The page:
So powerful is this system, in fact, that it should also lead to refinements in the quality of Samsung’s upscaling to UHD from HD and standard definition sources, as well as the set’s 1200Hz-emulating motion processing. It additionally powers a local dimming system that enables independent control of different parts of the screen’s edge LED lighting array to boost contrast, and we’re hopeful too that it will pay dividends with the TV’s 3D playback given that the UE55HU8500’s active 3D system requires our HD 3D Blu-rays to be upscaled to UHD.

The processing power shouldn’t only help picture performance, either. We’d also expect it to play a useful role in keeping Samsung’s extensive, attractively designed and sophisticated smart features zipping along.

We won’t go into these Smart features in detail here as we’ve already covered them in a separate article. We’ll just sum things up by saying Samsung offers the widest selection of apps in the Smart TV world, dominated by an impressive suite of catch-up and on-demand video services that include all the key UK broadcast platforms, plus Netflix, and Amazon. In fact, you get the UHD version of Netflix, and will – initially exclusively – also get the 4K versions of Amazon when those services launch (supposedly later this month).

It’s worth adding on the 4K content front that Samsung is also just launching its UHD Movie Pack, a 500GB HDD containing eight films and a whole host of documentaries.

Overall, with its combination of an external, upgradable connections/processing unit, up to the minute connectivity options and uniquely expansive UHD content options, it’s fair to say this Samsung TV tries harder than any other TV in the UK right now to offer a full UHD/4K story.

Samsung UE55HU8500: Set Up

We’ve long maintained that Samsung’s picture presets aren’t very useful, and this feeling continues even with this new flagship set. There aren’t as many presets as we’d like, and the ones you do get tend to push backlight, sharpness and contrast too high, resulting in issues like backlight clouding and excessive picture noise that are clearly visible during dark room viewing, at least.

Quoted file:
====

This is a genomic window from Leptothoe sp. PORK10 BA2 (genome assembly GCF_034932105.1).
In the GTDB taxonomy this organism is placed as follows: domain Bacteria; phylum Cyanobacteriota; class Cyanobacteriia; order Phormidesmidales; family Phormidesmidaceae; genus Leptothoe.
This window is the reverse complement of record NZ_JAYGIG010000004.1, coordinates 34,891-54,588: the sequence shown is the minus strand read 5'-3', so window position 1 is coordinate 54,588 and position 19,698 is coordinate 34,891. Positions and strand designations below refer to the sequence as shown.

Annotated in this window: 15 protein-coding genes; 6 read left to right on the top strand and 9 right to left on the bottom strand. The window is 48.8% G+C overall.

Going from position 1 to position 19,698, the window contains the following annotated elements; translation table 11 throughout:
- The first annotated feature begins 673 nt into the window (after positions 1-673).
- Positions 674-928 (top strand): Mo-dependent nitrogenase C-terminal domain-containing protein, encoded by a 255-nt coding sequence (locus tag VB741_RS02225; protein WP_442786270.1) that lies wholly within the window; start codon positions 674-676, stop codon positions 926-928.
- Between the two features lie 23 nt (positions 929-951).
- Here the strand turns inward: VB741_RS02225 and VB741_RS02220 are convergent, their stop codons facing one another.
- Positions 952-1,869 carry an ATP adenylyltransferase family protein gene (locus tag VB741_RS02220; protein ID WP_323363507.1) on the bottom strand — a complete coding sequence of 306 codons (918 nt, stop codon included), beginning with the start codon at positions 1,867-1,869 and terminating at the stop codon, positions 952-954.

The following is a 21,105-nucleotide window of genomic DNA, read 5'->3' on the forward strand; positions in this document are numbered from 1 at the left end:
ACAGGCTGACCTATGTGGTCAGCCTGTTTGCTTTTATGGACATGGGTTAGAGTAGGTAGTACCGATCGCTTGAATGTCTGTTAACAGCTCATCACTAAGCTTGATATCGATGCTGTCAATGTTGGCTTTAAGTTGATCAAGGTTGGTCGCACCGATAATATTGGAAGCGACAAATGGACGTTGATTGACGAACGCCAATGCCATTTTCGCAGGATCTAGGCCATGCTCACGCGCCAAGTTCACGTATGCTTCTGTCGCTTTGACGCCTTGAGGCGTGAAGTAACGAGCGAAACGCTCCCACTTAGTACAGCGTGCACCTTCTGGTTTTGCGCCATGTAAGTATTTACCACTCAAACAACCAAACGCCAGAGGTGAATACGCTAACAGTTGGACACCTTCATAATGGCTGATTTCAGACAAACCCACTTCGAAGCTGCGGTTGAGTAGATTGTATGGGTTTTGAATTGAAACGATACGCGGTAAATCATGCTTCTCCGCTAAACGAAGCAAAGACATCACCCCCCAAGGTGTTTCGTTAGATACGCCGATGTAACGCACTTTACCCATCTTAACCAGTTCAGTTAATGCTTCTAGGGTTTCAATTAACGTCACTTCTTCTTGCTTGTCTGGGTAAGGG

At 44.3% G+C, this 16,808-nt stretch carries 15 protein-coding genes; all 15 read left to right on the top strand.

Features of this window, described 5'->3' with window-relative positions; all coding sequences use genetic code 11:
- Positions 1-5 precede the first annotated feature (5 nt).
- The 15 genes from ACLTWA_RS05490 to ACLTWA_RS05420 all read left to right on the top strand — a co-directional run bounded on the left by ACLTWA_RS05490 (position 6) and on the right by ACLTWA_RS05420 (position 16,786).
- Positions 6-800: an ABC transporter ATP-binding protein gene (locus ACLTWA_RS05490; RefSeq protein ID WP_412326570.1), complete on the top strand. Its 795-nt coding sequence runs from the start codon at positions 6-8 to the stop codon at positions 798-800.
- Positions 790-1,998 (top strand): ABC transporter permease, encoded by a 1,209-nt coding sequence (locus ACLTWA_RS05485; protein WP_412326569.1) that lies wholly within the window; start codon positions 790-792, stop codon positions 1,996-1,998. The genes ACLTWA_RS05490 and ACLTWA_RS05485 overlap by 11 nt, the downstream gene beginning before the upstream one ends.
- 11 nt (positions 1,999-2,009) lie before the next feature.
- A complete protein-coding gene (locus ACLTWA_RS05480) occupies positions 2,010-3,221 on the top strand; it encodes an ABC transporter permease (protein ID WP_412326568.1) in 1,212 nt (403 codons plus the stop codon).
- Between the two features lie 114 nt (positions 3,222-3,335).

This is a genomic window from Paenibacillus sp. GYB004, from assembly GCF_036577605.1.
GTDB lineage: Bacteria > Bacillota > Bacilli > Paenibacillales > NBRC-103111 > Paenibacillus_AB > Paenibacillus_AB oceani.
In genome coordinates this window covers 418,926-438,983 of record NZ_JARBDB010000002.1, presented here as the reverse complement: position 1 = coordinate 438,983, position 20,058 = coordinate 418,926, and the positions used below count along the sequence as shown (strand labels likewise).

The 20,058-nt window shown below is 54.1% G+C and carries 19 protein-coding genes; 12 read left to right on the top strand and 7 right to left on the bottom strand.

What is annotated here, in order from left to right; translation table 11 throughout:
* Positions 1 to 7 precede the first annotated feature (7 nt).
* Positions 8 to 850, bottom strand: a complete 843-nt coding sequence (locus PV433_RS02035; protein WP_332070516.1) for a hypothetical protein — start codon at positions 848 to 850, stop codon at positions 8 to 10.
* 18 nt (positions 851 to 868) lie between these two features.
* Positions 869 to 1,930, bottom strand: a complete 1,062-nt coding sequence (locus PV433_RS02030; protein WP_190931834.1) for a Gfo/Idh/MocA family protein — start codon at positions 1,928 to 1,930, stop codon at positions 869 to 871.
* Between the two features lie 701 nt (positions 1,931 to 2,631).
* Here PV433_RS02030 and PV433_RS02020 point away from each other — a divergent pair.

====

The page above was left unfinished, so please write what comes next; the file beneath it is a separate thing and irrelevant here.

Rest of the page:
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Samsung UE55HU8500

Fortunately, though, the UE55HU8500 carries a huge array of picture adjustments. You can tweak pretty much every aspect of the 55HU8500’s pictures, from its noise reduction, motion, contrast and sharpness processing elements through to its colour, white balance and gamma subtleties.

It’s perhaps a shame you don’t get any specific tools for fine-tuning the way the UHD upscaling engine works like you do with the UHD TVs of Sony, Philips and Panasonic. In truth, though, the ordinary picture adjustments seem to work fairly effectively. The sharpness setting is particularly useful, we found, for nudging this down from its default levels greatly reduces the amount of noise visible in upscaled pictures.

Otherwise our main words of advice would be to: greatly reduce the backlight setting – to around its 8 or 9 setting – when watching in a dark room to minimise backlight clouding; turn off all noise reduction for native UHD viewing;  choose the Custom motion processing setting and set the judder and blur elements to their three level; and leave both the local dimming and dynamic contrast options to their Low (not off) settings.

One other thing we highly recommend is that you use the TV’s Cinema Black feature on its low or likely Mid setting. This does a great job of getting rid of any residual light ‘jets’ that might still be sneaking into the black bars you get above and below ultra-widescreen pictures.